Today of all days I am looking at myself and dealing with the inevitable – I am turning into my mother.
Growing up, I was all daddy; my look, characteristics and sensibilities made me identical to my father. I was a resolute daddies girl! I would see my well-dressed, loud, opinionated mom and wonder what characteristics we shared.
Someone should have told me that time would tell.
Now looking in the mirror all I see is my mother. I hear myself saying things to people and I wonder when did my mom take over my mind. I go shopping and as I reason whether to purchase it or not, while looking at the price tag I hear my mom saying 'At that price, you can't beat a deal like that' or my obsession with hair care and the need to talk to everyone about it or how seeing a kid doing something dumb in the street, pulling them over and giving them a talking to (ok, I haven't done it in London but many a time I did this while in Harlem…many a time). I'll spare you the details about how my knees crack in the morning or the failings of digestive tract…which are all just like her.
Here's a little story: the other day I got dressed to sit and write in a cafe. My typical outfit: t-shirt, skinny jeans, sneakers, large chunky sweater. I did a quick swipe of makeup and left my flat. Once at the cafe I went to the ladies room, looked at myself and wondered 'How do I plan to meet a man looking like this?'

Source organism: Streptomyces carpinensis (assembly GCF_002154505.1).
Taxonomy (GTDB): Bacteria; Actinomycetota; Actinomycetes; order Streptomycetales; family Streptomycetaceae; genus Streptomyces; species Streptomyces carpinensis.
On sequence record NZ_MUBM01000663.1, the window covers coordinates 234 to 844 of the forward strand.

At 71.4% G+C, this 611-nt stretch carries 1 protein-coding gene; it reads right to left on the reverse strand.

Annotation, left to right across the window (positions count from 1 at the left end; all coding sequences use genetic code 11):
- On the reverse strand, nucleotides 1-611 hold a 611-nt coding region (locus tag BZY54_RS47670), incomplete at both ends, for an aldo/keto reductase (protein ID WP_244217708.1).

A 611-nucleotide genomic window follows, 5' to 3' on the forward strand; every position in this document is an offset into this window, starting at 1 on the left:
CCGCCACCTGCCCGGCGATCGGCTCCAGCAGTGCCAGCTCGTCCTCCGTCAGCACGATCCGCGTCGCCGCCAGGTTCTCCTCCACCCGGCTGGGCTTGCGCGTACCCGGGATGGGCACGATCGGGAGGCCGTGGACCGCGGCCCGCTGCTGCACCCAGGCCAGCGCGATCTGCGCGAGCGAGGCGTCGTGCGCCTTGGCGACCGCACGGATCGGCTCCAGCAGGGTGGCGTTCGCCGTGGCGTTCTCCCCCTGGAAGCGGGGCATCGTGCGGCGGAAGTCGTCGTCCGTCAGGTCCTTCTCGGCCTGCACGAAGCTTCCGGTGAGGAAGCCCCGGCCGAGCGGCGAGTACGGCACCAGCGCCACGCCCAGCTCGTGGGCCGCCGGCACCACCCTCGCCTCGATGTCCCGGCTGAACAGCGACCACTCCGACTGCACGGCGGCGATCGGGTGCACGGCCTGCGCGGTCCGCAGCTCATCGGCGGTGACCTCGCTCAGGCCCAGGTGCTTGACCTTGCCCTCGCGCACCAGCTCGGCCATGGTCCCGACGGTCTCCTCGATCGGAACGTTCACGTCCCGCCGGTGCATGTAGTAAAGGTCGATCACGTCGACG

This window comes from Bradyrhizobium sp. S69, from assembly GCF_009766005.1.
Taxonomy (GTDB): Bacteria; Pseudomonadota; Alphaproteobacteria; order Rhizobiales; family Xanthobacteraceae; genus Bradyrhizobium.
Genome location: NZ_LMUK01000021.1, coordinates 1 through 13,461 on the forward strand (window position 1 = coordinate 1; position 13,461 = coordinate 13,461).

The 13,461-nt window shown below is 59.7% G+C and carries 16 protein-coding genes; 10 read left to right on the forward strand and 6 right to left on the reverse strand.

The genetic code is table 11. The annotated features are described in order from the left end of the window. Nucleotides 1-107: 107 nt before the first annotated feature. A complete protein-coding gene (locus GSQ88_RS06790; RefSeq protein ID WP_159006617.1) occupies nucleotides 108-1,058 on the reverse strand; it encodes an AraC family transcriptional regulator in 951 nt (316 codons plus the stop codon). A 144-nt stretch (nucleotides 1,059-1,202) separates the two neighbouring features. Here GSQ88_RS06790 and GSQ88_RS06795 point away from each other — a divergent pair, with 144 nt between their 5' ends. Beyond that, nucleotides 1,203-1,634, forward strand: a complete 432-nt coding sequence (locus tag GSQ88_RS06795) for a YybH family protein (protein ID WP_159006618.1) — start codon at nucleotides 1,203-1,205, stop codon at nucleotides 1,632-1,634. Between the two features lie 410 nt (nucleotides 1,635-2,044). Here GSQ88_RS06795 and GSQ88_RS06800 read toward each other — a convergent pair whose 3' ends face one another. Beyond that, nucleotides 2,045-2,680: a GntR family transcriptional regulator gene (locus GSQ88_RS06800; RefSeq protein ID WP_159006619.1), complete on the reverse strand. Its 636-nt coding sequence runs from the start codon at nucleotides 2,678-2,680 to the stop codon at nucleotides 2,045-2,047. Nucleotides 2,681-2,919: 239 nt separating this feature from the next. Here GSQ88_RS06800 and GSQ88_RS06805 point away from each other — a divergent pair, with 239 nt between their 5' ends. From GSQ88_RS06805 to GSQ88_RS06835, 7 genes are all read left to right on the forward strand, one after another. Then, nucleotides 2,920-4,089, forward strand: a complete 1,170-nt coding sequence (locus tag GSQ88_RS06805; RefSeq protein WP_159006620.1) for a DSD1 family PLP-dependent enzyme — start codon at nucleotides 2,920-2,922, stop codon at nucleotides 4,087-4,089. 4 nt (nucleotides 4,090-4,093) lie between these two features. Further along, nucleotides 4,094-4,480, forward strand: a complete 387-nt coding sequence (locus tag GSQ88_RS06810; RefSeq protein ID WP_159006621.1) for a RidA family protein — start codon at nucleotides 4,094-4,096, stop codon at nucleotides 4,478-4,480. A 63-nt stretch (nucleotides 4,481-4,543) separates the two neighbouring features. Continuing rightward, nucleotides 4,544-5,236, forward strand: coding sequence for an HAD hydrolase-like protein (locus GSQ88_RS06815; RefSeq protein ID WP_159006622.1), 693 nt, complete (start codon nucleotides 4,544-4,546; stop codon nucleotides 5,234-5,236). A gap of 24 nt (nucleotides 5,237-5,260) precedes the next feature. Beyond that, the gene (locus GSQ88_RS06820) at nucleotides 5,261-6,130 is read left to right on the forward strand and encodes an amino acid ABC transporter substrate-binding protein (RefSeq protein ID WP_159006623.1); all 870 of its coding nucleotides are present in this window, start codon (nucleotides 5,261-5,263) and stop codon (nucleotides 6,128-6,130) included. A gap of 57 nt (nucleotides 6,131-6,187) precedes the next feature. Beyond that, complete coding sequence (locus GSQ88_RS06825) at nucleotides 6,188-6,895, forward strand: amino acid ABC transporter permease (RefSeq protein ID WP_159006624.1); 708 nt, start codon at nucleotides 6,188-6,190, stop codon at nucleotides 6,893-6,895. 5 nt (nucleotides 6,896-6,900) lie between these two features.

Cut to – later that night talking to my mom (who, keep in mind, is one part of a two man comedic act called – Mr & Mme Pierre) telling me about life back home, the antics of my nephews and how she misses me. Then she stops and lets me know that I am not to return home from London without a man. My mother then went on at length, without pause breaks for breath (my speed of talking is something else I get from her) about how even though I'm here for an education, I shouldn't leave my apartment without looking like a million bucks.
Now, I'm bowled over with laughter, when my mom asks 'What did you do with the money your dad put into your account?' Nothing I tell her, my mom says good and 'I know your dad gives you the money to go to a nice restaurant but that's what dates are for. Go buy a pair of sexy shoes and meet a man!' Ahh, that's my mom for you.
And that is why I love my mother; though she's saying it with all seriousness, (as she said today 'I'm her final hope for a granddaughter) she still keeps an open sense of humor to it (I'm sure in her prayers to God about the subject – she's all business). I'm thrilled to have hope that someday, I too, will handle topics with such poise, finesse and humor with a child of my own (and, universe willing, they'll love me for it to).
Oh, Happy Mother's day, MOM!!